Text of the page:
Kim Hoeckele

12th Dec 2019

Hi Kim, thanks so much for participating - we hope you’re enjoying the coffee!


*Apologies for the delay – I escaped town post-semester, which means I also escaped responsibilities! It was great to come home to delicious coffee, and to have time away to reflect. Thanks so much for these questions.

1. Can you give us an introduction to your practice, interests and experiences?

My background as an artist is in photography. For a long time, this explicitly meant going out into the world w/a camera & responding, but in recent years I have shifted to constructing work in the studio (this probably has a lot to do w/ ‘Rosy Crimson’, so I’ll get to that!). I work a lot from found material: art historical images, commercial photography, text from “The Odyssey”, and household objects are all examples. Sometimes found material is the inspiration, while other times it is the actual material of making – in any case I’m interested in breaking down and reconsidering some of these dominant works + ideas of the Western Canon. I’m curious about who & what gets left out of our collective historical timeline, how a male-dominated Western education has formed perceptions of the world. This goes literally + philosophically back to photography for me: photographic technology has quite literally shaped how we see the world (which has historically been a colonized viewpoint and it has the slippery quality of emphasizing both truth & artifice).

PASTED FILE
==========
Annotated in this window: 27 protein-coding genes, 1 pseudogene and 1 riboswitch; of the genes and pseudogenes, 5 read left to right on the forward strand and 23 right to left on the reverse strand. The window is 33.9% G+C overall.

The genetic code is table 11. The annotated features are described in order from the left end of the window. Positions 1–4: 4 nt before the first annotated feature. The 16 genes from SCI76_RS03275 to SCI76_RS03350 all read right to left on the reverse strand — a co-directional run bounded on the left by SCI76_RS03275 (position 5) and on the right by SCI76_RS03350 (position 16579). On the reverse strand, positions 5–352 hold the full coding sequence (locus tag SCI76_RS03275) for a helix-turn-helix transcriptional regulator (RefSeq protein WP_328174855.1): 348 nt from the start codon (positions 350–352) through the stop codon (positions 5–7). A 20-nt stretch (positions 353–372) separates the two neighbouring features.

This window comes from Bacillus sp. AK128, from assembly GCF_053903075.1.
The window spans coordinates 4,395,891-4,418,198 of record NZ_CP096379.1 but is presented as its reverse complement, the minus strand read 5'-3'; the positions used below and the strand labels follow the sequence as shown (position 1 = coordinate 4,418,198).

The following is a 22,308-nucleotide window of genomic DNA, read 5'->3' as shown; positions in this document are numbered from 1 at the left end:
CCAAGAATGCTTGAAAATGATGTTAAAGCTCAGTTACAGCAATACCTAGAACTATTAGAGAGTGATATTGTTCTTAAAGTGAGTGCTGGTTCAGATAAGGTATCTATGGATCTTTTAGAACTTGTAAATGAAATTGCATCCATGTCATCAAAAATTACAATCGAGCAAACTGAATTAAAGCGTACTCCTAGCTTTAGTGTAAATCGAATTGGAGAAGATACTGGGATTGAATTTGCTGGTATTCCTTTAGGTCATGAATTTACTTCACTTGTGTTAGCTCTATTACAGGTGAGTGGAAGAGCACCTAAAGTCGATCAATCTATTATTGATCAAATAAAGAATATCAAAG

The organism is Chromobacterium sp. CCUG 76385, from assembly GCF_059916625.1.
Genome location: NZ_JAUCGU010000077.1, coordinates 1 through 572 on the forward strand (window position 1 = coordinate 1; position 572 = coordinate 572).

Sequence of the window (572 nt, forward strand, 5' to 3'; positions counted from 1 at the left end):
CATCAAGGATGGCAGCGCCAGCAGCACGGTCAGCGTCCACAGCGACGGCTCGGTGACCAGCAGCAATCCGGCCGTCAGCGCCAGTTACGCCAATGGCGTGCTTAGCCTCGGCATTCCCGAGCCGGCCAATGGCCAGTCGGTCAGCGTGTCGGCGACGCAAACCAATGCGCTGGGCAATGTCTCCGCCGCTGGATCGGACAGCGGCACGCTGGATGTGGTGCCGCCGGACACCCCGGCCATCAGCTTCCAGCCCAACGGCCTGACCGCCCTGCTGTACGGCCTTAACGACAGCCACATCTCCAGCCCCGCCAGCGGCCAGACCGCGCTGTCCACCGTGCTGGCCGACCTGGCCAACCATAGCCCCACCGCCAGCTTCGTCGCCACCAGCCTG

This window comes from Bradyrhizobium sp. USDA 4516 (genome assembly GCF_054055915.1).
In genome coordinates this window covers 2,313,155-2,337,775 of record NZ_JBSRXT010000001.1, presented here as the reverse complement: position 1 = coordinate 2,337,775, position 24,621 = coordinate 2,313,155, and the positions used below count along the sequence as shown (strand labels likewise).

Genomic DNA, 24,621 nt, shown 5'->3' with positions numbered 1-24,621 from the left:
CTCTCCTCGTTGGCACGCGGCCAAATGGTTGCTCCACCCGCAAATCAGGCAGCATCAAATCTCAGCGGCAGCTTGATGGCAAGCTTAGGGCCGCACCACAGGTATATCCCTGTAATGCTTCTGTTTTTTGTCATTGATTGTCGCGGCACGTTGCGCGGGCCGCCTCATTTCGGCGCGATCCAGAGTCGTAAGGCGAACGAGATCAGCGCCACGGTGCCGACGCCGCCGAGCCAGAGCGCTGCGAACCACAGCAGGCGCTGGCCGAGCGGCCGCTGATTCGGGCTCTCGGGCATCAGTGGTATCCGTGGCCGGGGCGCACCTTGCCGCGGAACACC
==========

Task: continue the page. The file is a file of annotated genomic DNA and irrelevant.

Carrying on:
2. Can you talk us through your research and working processes?

To expand on the above and be a bit more specific, I am currently working on a project called ‘epoch, stage, shell’. I stumbled upon a set of children’s picture encyclopaedias from the early 20th C., and I started ripping out these beautiful photo etchings in them. They mostly depicted Greco-Roman Statuary, and I started thinking about how certain poses or gestures still manifest in contemporary culture – for example the S-curve or contrapposto. When sculptural convention shifted from a static figure to this more dynamic pose, it became so popular it was adapted into furniture design, historical painting (for ex. Aphrodite), and eventually into commercial/fashion photography, which in turn still influences how women hold themselves, or what culture defines as ‘beautiful’. This is an example of how a project organically starts for me.

2 cont. What are you working on at the moment?

So I continued collecting images, pulling mostly from art history and contemporary fashion (a particular fave is 1990s Calvin Klein ads) and sometimes diving into the history behind a pose or convention, artwork or campaign. Aside from some supplemental reading, that’s about the extent of research – it’s very intuitive. I often feel like I am pulling a lose thread from an old, loved sweater.